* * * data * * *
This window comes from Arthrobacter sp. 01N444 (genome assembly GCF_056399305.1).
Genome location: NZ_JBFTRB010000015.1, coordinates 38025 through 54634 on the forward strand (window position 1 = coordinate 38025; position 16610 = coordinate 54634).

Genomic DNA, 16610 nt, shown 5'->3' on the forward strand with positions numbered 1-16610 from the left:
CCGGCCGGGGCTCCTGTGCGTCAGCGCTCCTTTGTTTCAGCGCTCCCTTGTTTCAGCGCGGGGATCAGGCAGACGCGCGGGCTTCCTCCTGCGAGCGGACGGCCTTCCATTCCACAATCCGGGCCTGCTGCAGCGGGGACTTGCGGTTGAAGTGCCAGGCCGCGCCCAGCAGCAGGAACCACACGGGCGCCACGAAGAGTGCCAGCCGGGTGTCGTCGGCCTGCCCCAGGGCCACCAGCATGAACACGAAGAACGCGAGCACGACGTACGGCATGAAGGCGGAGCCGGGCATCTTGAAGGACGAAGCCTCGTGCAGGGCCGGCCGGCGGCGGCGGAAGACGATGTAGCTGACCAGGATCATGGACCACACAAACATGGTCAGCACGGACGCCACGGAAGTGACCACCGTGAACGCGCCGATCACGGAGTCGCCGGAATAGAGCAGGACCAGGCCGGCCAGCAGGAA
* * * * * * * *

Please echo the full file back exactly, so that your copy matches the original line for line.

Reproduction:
This window comes from Arthrobacter sp. 01N444 (genome assembly GCF_056399305.1).
Genome location: NZ_JBFTRB010000015.1, coordinates 38025 through 54634 on the forward strand (window position 1 = coordinate 38025; position 16610 = coordinate 54634).

Genomic DNA, 16610 nt, shown 5'->3' on the forward strand with positions numbered 1-16610 from the left:
CCGGCCGGGGCTCCTGTGCGTCAGCGCTCCTTTGTTTCAGCGCTCCCTTGTTTCAGCGCGGGGATCAGGCAGACGCGCGGGCTTCCTCCTGCGAGCGGACGGCCTTCCATTCCACAATCCGGGCCTGCTGCAGCGGGGACTTGCGGTTGAAGTGCCAGGCCGCGCCCAGCAGCAGGAACCACACGGGCGCCACGAAGAGTGCCAGCCGGGTGTCGTCGGCCTGCCCCAGGGCCACCAGCATGAACACGAAGAACGCGAGCACGACGTACGGCATGAAGGCGGAGCCGGGCATCTTGAAGGACGAAGCCTCGTGCAGGGCCGGCCGGCGGCGGCGGAAGACGATGTAGCTGACCAGGATCATGGACCACACAAACATGGTCAGCACGGACGCCACGGAAGTGACCACCGTGAACGCGCCGATCACGGAGTCGCCGGAATAGAGCAGGACCAGGCCGGCCAGCAGGAA